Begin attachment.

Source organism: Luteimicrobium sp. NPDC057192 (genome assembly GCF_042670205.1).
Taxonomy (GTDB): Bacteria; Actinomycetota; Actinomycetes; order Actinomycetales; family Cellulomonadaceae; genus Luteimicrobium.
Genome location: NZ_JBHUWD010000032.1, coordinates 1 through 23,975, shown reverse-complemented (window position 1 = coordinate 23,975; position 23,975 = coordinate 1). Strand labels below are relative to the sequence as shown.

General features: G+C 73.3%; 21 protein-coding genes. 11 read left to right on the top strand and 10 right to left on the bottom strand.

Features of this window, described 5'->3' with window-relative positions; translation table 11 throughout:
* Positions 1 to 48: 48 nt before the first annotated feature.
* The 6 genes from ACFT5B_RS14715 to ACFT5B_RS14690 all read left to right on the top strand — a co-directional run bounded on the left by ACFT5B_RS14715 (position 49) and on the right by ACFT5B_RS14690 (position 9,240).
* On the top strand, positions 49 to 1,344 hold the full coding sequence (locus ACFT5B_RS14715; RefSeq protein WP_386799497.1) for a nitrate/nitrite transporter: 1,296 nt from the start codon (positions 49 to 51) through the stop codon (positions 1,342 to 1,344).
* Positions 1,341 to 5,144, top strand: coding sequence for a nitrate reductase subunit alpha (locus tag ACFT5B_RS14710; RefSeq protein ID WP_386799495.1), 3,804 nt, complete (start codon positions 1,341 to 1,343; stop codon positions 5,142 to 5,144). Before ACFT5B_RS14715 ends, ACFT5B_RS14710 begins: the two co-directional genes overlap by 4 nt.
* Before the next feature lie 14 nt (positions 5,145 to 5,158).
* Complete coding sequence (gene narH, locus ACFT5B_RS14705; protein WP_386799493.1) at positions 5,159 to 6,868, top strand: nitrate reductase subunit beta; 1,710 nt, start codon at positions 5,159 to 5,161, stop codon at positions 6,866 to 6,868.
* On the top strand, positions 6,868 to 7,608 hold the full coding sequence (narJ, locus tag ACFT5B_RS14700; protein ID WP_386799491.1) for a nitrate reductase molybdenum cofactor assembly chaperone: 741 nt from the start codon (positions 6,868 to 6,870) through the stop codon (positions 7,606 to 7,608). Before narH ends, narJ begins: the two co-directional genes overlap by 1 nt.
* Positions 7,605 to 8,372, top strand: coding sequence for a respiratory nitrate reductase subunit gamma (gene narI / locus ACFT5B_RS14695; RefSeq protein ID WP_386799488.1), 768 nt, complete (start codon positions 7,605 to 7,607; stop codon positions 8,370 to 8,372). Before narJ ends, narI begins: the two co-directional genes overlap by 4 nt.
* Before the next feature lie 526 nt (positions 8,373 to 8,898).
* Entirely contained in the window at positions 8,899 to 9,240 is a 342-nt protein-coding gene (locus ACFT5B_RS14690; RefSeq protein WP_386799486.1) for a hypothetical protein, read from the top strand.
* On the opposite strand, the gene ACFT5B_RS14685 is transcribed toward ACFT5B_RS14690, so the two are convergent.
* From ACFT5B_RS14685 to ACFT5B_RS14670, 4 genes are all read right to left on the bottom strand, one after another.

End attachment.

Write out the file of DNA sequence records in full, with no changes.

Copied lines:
Source organism: Luteimicrobium sp. NPDC057192 (genome assembly GCF_042670205.1).
Taxonomy (GTDB): Bacteria; Actinomycetota; Actinomycetes; order Actinomycetales; family Cellulomonadaceae; genus Luteimicrobium.
Genome location: NZ_JBHUWD010000032.1, coordinates 1 through 23,975, shown reverse-complemented (window position 1 = coordinate 23,975; position 23,975 = coordinate 1). Strand labels below are relative to the sequence as shown.

General features: G+C 73.3%; 21 protein-coding genes. 11 read left to right on the top strand and 10 right to left on the bottom strand.

Features of this window, described 5'->3' with window-relative positions; translation table 11 throughout:
* Positions 1 to 48: 48 nt before the first annotated feature.
* The 6 genes from ACFT5B_RS14715 to ACFT5B_RS14690 all read left to right on the top strand — a co-directional run bounded on the left by ACFT5B_RS14715 (position 49) and on the right by ACFT5B_RS14690 (position 9,240).
* On the top strand, positions 49 to 1,344 hold the full coding sequence (locus ACFT5B_RS14715; RefSeq protein WP_386799497.1) for a nitrate/nitrite transporter: 1,296 nt from the start codon (positions 49 to 51) through the stop codon (positions 1,342 to 1,344).
* Positions 1,341 to 5,144, top strand: coding sequence for a nitrate reductase subunit alpha (locus tag ACFT5B_RS14710; RefSeq protein ID WP_386799495.1), 3,804 nt, complete (start codon positions 1,341 to 1,343; stop codon positions 5,142 to 5,144). Before ACFT5B_RS14715 ends, ACFT5B_RS14710 begins: the two co-directional genes overlap by 4 nt.
* Before the next feature lie 14 nt (positions 5,145 to 5,158).
* Complete coding sequence (gene narH, locus ACFT5B_RS14705; protein WP_386799493.1) at positions 5,159 to 6,868, top strand: nitrate reductase subunit beta; 1,710 nt, start codon at positions 5,159 to 5,161, stop codon at positions 6,866 to 6,868.
* On the top strand, positions 6,868 to 7,608 hold the full coding sequence (narJ, locus tag ACFT5B_RS14700; protein ID WP_386799491.1) for a nitrate reductase molybdenum cofactor assembly chaperone: 741 nt from the start codon (positions 6,868 to 6,870) through the stop codon (positions 7,606 to 7,608). Before narH ends, narJ begins: the two co-directional genes overlap by 1 nt.
* Positions 7,605 to 8,372, top strand: coding sequence for a respiratory nitrate reductase subunit gamma (gene narI / locus ACFT5B_RS14695; RefSeq protein ID WP_386799488.1), 768 nt, complete (start codon positions 7,605 to 7,607; stop codon positions 8,370 to 8,372). Before narJ ends, narI begins: the two co-directional genes overlap by 4 nt.
* Before the next feature lie 526 nt (positions 8,373 to 8,898).
* Entirely contained in the window at positions 8,899 to 9,240 is a 342-nt protein-coding gene (locus ACFT5B_RS14690; RefSeq protein WP_386799486.1) for a hypothetical protein, read from the top strand.
* On the opposite strand, the gene ACFT5B_RS14685 is transcribed toward ACFT5B_RS14690, so the two are convergent.
* From ACFT5B_RS14685 to ACFT5B_RS14670, 4 genes are all read right to left on the bottom strand, one after another.